Yoorrook welcomes announcement that public drunkenness laws won’t be replaced with additional police powers

For media enquiries, please contact Evan Schuurman 0408 847 385 or evan.schuurman@yoorrook.org.au

January 17, 2023

The Yoorrook Justice Commission has welcomed the Victorian Government’s announcement today that the state’s public drunkenness laws will finally be abolished in November, and not replaced by new police powers to move on or arrest a person for being drunk in a public place.

The Victorian Parliament committed to repeal public drunkenness laws in 2019 following decades of advocacy by First Peoples, most recently by the family of Yorta Yorta woman Aunty Tanya Day who died in police custody in December 2017.

In its interim report released in June 2022, Yoorrook further backed calls by First Peoples organisations that have been advocating for decades for public drunkenness laws to be abolished for a public health response, led by First Peoples and appropriately resourced.

The impact of the significant delay in implementing these changes was consistently raised by witnesses throughout Yoorrook’s December hearings into the criminal justice system.

Acting Chair of the Yoorrook Justice Commission, Sue-Anne Hunter, said:

“The Yoorrook Justice Commission welcomes the long overdue abolishment of public drunkenness laws in Victoria, which was a recommendation of the Royal Commission into Aboriginal Deaths in Custody over 30 years ago.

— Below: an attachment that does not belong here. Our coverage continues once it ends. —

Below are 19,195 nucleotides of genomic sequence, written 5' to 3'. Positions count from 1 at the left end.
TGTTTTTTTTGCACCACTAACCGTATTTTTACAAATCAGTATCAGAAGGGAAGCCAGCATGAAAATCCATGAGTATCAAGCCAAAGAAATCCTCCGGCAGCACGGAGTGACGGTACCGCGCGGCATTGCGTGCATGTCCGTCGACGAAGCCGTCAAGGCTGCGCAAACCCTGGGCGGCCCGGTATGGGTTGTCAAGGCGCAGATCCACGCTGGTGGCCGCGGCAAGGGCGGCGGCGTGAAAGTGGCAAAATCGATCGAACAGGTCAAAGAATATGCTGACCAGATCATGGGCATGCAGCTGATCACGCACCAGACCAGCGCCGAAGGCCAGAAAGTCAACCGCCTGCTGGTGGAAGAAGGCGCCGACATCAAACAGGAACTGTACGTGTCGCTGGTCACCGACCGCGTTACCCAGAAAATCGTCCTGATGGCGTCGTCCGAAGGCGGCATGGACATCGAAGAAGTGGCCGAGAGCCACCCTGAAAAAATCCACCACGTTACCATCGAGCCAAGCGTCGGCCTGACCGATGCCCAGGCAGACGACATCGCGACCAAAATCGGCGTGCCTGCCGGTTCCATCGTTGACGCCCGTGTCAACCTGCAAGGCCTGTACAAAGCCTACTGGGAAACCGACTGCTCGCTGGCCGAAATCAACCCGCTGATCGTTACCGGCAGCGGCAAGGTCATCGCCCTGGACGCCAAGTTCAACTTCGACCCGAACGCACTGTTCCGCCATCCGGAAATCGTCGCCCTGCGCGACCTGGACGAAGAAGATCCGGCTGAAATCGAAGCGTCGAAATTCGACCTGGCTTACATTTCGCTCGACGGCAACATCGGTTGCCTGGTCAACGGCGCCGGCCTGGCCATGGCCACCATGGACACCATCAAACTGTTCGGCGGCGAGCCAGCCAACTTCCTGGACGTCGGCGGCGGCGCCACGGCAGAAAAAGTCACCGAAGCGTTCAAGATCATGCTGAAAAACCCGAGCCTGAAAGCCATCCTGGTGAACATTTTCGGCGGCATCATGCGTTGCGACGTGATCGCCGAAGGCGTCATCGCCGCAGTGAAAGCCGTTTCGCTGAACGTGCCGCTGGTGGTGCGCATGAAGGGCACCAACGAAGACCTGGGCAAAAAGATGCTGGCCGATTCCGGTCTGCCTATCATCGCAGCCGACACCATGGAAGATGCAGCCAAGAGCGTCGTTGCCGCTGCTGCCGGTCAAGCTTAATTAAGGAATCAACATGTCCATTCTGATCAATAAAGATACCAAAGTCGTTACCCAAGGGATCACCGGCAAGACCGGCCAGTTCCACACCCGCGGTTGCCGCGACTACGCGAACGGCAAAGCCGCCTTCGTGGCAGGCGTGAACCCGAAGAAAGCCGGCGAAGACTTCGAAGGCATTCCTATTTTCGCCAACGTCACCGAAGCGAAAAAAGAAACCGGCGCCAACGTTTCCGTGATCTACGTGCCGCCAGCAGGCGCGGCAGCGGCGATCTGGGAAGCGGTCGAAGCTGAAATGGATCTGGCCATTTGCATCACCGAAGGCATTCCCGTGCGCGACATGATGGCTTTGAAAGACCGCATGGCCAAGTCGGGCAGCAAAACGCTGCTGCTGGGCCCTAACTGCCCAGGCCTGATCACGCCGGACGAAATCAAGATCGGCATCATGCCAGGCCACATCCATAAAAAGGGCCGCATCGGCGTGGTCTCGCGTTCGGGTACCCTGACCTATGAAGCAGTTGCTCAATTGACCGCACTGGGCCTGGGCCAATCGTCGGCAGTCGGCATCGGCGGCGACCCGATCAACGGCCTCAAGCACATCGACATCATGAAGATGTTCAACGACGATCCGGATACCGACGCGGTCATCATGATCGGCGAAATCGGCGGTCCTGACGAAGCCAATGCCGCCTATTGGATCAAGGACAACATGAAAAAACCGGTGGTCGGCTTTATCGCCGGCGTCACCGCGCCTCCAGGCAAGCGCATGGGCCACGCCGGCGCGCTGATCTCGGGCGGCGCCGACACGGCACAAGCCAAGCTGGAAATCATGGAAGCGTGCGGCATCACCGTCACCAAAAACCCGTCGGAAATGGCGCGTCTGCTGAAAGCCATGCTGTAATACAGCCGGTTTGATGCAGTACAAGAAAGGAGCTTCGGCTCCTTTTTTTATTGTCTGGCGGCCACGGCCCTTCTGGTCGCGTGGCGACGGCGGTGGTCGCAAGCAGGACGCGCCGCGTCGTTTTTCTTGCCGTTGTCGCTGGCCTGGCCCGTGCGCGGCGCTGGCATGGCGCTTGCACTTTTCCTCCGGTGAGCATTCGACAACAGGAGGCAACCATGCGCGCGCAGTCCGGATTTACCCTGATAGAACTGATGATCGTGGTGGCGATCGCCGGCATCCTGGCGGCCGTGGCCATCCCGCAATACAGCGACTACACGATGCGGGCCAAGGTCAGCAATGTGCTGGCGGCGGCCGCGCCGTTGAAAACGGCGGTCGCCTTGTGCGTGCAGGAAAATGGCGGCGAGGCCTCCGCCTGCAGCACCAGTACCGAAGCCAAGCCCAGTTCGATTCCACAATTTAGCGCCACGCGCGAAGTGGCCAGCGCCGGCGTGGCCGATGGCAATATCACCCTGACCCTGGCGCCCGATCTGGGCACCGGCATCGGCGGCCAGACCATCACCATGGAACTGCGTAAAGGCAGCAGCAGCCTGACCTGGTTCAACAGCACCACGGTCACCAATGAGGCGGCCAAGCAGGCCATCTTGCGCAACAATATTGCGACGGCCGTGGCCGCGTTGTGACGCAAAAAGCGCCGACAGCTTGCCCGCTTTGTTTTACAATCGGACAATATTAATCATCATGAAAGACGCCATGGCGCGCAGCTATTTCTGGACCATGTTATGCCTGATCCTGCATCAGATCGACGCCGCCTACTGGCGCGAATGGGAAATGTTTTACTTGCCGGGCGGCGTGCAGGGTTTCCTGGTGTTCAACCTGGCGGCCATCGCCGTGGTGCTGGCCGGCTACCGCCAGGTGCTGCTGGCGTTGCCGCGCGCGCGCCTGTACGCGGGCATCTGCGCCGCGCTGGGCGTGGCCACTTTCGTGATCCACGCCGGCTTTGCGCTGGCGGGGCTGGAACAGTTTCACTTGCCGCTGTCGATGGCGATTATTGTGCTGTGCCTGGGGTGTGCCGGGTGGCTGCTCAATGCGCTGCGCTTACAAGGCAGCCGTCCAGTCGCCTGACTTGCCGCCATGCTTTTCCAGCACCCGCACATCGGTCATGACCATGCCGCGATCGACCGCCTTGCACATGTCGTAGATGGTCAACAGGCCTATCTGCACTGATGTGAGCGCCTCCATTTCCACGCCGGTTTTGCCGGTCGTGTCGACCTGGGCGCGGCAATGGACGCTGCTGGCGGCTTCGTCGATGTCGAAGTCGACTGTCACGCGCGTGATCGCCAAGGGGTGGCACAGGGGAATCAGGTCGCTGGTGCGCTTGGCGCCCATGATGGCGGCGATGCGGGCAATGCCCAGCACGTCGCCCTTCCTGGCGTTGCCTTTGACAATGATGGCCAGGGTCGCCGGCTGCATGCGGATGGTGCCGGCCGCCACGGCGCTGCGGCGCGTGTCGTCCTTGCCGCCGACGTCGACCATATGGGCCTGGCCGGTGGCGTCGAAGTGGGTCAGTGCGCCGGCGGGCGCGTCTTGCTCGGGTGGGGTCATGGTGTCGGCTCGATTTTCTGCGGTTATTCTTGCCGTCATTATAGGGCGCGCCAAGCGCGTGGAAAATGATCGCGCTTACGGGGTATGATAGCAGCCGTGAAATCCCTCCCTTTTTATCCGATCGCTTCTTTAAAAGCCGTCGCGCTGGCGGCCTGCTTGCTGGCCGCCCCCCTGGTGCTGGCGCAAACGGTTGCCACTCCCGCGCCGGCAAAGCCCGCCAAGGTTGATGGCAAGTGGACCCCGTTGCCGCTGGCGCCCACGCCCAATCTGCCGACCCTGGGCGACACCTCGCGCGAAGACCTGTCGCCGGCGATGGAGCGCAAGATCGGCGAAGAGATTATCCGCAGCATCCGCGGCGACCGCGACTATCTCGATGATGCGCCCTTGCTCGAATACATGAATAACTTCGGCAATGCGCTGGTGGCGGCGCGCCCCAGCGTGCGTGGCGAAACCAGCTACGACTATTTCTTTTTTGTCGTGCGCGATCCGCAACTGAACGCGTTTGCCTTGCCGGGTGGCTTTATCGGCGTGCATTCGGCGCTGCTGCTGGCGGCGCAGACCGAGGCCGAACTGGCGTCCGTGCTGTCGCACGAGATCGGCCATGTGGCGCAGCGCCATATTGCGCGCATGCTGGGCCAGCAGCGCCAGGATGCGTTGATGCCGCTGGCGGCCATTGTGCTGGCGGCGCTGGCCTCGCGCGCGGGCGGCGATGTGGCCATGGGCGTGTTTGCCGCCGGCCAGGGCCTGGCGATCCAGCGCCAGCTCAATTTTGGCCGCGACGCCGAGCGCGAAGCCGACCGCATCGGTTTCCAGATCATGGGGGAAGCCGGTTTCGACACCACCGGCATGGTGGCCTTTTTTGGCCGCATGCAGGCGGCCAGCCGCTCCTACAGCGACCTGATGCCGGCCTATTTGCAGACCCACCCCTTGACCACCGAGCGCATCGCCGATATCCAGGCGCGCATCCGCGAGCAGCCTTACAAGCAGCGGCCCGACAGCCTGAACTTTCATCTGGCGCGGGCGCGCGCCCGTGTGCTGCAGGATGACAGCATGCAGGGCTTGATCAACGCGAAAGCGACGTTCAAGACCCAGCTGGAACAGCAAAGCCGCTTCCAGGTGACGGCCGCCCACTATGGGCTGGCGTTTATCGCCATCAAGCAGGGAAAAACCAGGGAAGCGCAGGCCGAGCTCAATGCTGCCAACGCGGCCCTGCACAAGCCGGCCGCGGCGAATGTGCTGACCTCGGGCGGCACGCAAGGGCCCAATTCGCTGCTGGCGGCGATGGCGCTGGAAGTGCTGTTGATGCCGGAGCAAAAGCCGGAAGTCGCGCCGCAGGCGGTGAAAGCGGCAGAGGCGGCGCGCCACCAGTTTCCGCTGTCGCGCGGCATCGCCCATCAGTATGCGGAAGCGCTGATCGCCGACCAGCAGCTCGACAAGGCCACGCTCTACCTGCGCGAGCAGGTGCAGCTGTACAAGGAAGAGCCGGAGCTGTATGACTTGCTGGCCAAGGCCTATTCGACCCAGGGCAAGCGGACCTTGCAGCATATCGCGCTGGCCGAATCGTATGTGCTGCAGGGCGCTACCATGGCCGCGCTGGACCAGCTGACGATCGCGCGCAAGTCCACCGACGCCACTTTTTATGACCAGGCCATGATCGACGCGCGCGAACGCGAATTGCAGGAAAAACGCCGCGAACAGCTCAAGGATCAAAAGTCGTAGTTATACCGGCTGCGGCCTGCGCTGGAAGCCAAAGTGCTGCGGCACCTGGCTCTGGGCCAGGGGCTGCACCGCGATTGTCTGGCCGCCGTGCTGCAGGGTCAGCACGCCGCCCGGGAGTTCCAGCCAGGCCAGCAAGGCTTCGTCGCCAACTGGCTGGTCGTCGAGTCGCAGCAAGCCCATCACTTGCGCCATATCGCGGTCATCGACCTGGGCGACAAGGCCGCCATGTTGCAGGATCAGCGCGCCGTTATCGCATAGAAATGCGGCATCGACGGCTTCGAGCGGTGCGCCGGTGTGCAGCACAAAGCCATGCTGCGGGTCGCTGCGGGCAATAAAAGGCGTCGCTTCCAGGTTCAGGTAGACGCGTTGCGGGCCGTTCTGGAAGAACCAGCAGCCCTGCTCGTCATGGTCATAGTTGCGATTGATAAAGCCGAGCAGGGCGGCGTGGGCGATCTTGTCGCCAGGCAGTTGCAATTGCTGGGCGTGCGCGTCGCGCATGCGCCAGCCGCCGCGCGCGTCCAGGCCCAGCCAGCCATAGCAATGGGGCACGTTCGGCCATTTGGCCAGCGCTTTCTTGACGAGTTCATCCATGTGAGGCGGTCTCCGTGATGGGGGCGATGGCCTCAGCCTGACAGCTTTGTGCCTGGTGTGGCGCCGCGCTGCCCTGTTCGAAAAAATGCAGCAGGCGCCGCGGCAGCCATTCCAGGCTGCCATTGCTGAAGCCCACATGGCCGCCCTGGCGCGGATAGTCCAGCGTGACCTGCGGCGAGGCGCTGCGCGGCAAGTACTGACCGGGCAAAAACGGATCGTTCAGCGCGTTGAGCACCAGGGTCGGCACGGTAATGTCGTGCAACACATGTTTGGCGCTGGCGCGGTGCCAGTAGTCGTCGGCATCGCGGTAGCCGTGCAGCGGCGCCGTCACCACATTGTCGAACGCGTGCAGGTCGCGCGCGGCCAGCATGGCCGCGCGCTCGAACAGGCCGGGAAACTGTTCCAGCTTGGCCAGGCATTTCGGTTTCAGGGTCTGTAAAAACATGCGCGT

“Yoorrook also welcomes today’s commitment by the Victorian government to rule out any additional powers for police to apprehend or move on people found drunk in public.

“Over a very long time, Aboriginal leaders, organisations and community members, many of whom have lost loved ones after they died while incarcerated, have advocated for these laws to be abolished and replaced with a public health response. It is pleasing to see progress.

“This reform is among a host of recommendations that have been made to Yoorrook by First Peoples to fix Victoria’s criminal justice system, including raising the minimum age of criminal responsibility to at least 14, and reforming bail laws.

“Abolishing public drunkenness laws is an important step – but only one step – on the road to ending the injustices faced by Victoria’s First Peoples, and building a fairer future for all Victorians.”


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